Open Democracy article by me on the group of homelesss young Stratford mothers who have been battling for places to live. These women and their children have been living in Focus E15, a dirty temporary hostel – for years in some cases. They dare to demand something better and they’ve managed to push Newham council to an extent. Theirs has been an extrarodinary fight – and one that is relevant to all of us who must rent. Housing is a crisis issue for most people, unless they’re rich. Yet a campaign to get a face on a banknote is considered monumentally more important than this grassroots campaign by the political class. I’m guessing it’s considered monumentally more important by people who don’t have to worry about finding a place to live.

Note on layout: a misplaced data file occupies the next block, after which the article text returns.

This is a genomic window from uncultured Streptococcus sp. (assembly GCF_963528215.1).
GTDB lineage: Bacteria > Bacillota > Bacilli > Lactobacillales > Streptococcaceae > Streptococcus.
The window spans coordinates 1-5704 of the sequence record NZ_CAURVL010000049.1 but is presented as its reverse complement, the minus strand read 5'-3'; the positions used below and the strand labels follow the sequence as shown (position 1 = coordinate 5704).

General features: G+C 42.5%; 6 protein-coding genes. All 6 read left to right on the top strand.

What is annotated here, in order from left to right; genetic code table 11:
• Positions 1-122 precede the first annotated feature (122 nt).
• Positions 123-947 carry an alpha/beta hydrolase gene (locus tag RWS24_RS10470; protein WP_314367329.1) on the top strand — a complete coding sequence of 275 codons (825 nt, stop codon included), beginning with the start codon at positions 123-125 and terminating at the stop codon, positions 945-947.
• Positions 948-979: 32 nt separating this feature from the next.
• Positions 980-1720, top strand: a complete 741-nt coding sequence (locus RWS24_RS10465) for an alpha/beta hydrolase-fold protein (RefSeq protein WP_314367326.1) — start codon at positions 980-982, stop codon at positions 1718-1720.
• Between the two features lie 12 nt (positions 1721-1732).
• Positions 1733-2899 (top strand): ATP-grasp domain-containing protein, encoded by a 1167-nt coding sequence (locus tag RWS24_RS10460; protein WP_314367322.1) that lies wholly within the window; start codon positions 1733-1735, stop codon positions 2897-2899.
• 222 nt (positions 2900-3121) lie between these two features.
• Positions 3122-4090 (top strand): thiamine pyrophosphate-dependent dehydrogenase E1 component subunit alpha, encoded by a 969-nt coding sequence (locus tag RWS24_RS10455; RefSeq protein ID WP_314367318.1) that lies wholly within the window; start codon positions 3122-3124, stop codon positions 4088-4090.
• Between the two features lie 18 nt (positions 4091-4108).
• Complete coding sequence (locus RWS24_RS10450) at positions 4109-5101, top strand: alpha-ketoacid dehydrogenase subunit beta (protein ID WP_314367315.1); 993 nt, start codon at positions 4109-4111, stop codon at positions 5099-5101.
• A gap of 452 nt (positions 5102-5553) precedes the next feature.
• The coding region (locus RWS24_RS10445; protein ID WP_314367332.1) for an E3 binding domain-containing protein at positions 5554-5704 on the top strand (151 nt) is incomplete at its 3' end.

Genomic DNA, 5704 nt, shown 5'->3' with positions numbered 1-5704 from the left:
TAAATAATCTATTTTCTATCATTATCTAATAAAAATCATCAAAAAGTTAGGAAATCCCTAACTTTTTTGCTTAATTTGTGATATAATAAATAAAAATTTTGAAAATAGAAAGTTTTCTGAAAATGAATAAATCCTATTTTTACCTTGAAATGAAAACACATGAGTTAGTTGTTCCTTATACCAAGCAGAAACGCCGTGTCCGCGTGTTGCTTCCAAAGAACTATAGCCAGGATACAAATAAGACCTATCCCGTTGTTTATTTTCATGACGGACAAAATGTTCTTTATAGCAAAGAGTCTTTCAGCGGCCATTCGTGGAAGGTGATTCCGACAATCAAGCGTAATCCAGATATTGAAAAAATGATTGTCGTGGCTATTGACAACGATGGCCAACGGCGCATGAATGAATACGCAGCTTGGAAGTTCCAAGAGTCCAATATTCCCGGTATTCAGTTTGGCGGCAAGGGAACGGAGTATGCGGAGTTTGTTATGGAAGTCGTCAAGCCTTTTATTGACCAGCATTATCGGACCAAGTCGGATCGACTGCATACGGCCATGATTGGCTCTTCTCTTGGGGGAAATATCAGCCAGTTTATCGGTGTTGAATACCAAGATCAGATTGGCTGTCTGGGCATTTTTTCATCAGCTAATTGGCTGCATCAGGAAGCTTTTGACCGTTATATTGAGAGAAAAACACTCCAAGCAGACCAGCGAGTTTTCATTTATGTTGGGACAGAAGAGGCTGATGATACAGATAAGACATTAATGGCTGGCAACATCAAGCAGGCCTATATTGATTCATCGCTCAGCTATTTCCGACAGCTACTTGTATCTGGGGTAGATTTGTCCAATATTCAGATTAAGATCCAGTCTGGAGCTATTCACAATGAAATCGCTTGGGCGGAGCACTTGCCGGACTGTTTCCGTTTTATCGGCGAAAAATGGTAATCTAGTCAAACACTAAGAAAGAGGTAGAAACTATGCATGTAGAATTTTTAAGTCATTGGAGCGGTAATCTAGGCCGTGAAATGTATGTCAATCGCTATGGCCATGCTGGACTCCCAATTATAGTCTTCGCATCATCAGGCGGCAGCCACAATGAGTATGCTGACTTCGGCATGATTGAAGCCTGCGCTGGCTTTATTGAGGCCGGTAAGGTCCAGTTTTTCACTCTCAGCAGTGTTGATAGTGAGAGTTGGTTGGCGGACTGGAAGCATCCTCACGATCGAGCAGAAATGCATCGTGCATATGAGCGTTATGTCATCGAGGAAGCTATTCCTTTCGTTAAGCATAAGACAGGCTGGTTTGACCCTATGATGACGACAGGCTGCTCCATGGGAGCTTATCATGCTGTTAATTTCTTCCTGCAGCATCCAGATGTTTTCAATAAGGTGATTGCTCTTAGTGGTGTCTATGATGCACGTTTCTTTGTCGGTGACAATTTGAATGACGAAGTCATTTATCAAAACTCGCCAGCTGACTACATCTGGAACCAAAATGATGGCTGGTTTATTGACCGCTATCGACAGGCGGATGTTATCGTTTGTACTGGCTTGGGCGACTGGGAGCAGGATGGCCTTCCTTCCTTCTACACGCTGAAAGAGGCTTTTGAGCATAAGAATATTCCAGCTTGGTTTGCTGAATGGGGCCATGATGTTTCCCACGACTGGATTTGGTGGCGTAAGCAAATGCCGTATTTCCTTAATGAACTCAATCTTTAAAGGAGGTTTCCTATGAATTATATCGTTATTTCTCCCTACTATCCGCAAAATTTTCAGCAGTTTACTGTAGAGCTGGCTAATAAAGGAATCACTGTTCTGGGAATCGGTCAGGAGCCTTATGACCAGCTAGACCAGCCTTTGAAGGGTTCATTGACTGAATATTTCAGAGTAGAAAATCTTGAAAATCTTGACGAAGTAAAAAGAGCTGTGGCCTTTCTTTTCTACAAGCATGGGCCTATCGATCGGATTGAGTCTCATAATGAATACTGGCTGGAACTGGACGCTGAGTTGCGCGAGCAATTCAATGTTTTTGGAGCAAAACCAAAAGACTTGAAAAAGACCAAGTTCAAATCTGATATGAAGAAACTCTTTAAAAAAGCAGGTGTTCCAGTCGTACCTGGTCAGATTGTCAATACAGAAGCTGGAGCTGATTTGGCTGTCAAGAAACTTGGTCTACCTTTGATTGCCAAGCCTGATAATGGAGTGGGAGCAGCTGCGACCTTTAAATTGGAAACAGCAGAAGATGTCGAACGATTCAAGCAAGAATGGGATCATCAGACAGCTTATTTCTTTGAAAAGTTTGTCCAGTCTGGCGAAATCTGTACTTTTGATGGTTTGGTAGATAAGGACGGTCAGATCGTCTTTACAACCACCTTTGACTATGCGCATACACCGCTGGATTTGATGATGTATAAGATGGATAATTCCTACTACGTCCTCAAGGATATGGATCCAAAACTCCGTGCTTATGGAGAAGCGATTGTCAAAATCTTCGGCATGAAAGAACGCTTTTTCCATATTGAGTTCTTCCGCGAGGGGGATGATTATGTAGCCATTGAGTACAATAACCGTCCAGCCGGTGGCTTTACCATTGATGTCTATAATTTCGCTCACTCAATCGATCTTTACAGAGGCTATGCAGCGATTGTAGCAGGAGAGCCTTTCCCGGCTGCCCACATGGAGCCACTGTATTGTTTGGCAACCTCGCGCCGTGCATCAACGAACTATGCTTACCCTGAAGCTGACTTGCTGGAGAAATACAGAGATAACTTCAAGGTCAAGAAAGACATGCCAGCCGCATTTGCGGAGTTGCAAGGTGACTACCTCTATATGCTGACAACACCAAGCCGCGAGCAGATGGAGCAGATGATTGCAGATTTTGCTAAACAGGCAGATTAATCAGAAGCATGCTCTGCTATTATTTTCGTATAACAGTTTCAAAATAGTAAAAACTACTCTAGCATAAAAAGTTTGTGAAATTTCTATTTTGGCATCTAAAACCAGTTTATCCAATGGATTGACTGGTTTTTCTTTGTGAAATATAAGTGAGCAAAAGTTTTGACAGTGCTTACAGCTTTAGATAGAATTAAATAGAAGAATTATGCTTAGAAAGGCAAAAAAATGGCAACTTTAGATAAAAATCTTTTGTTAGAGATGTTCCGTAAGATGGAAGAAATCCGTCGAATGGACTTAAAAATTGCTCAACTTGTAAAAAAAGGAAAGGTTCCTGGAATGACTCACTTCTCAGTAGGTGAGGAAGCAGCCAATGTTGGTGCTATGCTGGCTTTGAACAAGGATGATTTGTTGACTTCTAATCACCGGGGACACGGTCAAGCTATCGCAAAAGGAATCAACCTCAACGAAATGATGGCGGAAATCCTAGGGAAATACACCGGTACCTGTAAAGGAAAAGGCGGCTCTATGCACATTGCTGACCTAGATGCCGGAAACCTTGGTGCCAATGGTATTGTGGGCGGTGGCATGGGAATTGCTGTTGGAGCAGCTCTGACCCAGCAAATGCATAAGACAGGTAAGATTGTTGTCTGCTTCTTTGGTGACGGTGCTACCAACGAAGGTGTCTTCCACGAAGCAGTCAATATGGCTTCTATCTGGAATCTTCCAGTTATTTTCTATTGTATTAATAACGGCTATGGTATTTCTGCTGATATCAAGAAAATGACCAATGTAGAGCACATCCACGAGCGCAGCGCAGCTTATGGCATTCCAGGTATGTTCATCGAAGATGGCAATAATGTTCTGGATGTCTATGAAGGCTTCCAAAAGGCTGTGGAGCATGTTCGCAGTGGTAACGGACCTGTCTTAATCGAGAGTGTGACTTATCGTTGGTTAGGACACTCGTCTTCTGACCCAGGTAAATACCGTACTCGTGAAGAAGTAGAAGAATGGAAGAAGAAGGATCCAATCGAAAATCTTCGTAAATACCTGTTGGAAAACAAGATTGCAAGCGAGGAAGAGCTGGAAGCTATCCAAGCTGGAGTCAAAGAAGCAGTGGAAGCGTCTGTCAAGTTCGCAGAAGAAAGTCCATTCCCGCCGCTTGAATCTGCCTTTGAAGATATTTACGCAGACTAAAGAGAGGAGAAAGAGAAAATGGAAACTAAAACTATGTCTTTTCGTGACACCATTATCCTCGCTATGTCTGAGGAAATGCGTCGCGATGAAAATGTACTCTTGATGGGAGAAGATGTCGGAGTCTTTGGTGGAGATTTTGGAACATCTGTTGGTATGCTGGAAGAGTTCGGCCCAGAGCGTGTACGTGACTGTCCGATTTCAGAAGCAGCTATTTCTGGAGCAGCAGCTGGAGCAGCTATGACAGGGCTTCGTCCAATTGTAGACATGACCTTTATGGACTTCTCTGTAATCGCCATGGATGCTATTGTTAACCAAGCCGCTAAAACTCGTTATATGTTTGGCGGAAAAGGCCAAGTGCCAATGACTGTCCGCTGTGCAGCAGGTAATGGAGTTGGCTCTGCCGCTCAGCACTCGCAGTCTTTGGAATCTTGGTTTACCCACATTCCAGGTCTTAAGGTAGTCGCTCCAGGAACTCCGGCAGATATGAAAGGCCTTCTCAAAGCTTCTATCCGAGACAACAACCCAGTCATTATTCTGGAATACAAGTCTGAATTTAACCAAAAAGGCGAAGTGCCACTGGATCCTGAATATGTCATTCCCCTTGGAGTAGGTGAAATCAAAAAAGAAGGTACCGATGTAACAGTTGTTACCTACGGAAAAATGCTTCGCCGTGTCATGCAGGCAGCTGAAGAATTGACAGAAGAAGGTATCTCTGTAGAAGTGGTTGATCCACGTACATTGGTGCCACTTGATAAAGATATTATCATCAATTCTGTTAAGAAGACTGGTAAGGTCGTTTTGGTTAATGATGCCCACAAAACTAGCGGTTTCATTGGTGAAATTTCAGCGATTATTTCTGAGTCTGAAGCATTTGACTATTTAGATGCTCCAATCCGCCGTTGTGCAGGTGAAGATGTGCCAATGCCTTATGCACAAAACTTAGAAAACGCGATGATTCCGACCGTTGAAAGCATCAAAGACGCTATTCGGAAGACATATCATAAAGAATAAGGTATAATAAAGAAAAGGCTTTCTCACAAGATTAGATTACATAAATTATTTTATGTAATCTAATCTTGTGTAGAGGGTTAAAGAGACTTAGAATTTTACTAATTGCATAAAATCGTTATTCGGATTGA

“Nobody wanted to make an argument for the rights of young single mothers in the anti-welfare era. Media coverage of the women’s problems was intermittent at best. It was certainly intermittent in comparison with reporting of other recent “women’s” campaigns. I think here, as I usually do, of the extraordinary coverage and endless twitter broadcasting gifted to middle-class feminism’s campaign to have Jane Austen’s face printed on a banknote – banknotes that low-income women in Jasmin’s situation struggled mightily to get their hands on from one day to the next. The banknote campaign – and the opportunistic MPs who supported it, like Stella Creasy – was everywhere in the news last year. It never stopped. Women and children who were directly affected by austerity were nowhere. Standing out in the rain with the women at their stall on Saturdays, it was hard not to long for the day when the likes of the young Focus E15 women were thought worthy of blanket, banknote-type coverage for months and months on end. I suspect that day is a long way off. These women are not politically useful to anyone. Labour won’t back them. Labour won’t fight the welfare corner. It also guns for people who say it should. Just after I began to publish stories about the Focus E15 mothers on my blog, Newham council sent a snooty email to say that officers would no longer communicate with me, because I was reflecting the council’s position unfairly.”